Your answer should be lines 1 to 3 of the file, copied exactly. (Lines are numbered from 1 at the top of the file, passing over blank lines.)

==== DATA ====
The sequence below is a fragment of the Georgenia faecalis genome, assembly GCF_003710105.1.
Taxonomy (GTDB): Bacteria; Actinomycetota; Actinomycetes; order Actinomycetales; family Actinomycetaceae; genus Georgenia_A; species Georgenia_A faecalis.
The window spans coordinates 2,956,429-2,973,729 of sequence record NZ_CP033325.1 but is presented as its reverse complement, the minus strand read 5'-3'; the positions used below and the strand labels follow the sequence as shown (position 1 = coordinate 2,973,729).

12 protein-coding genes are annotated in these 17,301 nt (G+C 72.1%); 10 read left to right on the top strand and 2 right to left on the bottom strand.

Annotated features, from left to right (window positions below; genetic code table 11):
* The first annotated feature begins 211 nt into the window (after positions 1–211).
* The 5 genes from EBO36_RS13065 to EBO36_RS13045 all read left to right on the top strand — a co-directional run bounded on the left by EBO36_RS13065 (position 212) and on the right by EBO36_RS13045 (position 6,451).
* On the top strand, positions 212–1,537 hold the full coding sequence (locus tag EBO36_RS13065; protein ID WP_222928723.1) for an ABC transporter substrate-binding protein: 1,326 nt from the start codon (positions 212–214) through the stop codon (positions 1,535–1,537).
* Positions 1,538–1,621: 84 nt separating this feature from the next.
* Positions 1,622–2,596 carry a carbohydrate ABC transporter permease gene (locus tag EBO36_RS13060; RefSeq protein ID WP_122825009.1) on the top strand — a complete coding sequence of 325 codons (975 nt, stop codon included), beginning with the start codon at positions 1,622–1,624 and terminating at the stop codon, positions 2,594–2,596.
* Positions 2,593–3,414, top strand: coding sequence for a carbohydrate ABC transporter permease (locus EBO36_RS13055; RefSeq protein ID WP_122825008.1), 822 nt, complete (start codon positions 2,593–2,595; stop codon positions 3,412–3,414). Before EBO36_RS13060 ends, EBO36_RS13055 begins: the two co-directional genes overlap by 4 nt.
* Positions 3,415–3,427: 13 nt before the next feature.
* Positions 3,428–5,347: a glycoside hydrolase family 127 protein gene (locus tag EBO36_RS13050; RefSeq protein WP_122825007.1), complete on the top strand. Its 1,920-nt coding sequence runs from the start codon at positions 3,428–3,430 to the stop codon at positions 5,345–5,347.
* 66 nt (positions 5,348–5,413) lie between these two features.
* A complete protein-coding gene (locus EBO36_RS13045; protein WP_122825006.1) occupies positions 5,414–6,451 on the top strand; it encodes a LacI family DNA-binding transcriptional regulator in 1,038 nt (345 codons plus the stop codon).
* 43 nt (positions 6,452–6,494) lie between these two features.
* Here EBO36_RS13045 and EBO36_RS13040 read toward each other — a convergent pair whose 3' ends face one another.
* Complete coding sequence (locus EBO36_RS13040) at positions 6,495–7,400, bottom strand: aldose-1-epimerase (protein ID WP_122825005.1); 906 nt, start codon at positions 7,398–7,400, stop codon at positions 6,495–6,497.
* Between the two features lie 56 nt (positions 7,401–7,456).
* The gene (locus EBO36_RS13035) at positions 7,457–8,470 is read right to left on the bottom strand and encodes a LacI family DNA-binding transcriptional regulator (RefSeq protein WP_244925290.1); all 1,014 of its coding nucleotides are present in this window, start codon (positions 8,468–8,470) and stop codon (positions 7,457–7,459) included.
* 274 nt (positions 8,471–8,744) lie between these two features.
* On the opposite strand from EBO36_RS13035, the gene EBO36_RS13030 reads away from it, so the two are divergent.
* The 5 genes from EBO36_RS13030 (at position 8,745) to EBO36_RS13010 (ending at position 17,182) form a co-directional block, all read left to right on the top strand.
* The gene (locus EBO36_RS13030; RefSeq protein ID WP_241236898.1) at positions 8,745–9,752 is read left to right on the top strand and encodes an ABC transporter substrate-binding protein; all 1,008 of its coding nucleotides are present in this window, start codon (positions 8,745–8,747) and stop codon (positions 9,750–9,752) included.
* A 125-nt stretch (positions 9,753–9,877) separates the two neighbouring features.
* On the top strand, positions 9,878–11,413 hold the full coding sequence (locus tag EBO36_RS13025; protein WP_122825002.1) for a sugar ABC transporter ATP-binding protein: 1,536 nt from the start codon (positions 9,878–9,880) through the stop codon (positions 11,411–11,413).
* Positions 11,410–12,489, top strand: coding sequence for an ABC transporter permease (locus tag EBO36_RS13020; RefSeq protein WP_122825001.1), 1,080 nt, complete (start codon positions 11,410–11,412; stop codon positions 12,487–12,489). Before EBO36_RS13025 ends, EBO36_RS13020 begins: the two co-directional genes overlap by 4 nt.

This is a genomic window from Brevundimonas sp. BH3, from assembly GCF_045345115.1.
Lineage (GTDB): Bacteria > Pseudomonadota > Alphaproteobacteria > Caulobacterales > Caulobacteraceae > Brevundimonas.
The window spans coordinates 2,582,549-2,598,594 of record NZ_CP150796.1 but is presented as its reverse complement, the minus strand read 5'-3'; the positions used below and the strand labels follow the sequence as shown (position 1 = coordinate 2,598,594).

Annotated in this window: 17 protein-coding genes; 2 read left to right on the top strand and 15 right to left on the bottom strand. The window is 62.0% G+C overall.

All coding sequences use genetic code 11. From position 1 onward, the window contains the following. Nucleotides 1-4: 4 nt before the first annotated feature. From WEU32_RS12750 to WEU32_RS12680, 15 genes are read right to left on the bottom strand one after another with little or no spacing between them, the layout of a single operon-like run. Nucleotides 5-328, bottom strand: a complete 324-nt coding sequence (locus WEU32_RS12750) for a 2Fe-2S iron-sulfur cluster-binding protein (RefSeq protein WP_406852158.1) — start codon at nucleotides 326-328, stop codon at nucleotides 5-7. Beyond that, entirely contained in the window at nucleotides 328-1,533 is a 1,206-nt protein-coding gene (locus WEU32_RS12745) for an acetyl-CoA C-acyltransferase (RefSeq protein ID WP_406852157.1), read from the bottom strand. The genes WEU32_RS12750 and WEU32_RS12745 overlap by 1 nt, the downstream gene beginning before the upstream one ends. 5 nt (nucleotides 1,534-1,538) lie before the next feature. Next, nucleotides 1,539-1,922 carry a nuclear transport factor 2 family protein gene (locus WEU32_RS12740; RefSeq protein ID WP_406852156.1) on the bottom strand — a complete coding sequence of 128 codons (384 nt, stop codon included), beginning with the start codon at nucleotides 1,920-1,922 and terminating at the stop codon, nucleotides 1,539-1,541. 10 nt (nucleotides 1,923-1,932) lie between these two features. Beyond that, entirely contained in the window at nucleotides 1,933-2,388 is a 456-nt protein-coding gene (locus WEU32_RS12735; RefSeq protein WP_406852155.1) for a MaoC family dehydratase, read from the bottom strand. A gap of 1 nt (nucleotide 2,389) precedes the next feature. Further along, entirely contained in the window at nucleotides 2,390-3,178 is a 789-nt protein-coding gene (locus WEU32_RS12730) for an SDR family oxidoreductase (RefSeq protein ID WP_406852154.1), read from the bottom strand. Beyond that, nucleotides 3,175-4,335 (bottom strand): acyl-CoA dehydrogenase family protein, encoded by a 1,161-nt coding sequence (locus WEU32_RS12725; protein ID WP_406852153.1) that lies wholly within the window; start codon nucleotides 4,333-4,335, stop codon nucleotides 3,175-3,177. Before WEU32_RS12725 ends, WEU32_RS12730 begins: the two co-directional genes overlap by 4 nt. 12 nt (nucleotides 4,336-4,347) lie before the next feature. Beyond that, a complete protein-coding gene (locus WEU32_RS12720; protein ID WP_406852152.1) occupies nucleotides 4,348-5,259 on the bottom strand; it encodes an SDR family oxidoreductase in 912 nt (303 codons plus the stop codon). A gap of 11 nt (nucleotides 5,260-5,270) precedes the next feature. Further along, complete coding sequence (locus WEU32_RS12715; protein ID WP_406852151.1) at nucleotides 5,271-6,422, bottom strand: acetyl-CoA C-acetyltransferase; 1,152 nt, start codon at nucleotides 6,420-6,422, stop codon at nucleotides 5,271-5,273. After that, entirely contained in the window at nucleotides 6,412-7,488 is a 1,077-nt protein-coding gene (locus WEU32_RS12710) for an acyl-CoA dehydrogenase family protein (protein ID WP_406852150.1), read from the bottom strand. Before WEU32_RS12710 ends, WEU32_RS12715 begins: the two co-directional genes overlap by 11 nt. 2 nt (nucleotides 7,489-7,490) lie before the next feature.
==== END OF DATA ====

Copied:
The sequence below is a fragment of the Georgenia faecalis genome, assembly GCF_003710105.1.
Taxonomy (GTDB): Bacteria; Actinomycetota; Actinomycetes; order Actinomycetales; family Actinomycetaceae; genus Georgenia_A; species Georgenia_A faecalis.
The window spans coordinates 2,956,429-2,973,729 of sequence record NZ_CP033325.1 but is presented as its reverse complement, the minus strand read 5'-3'; the positions used below and the strand labels follow the sequence as shown (position 1 = coordinate 2,973,729).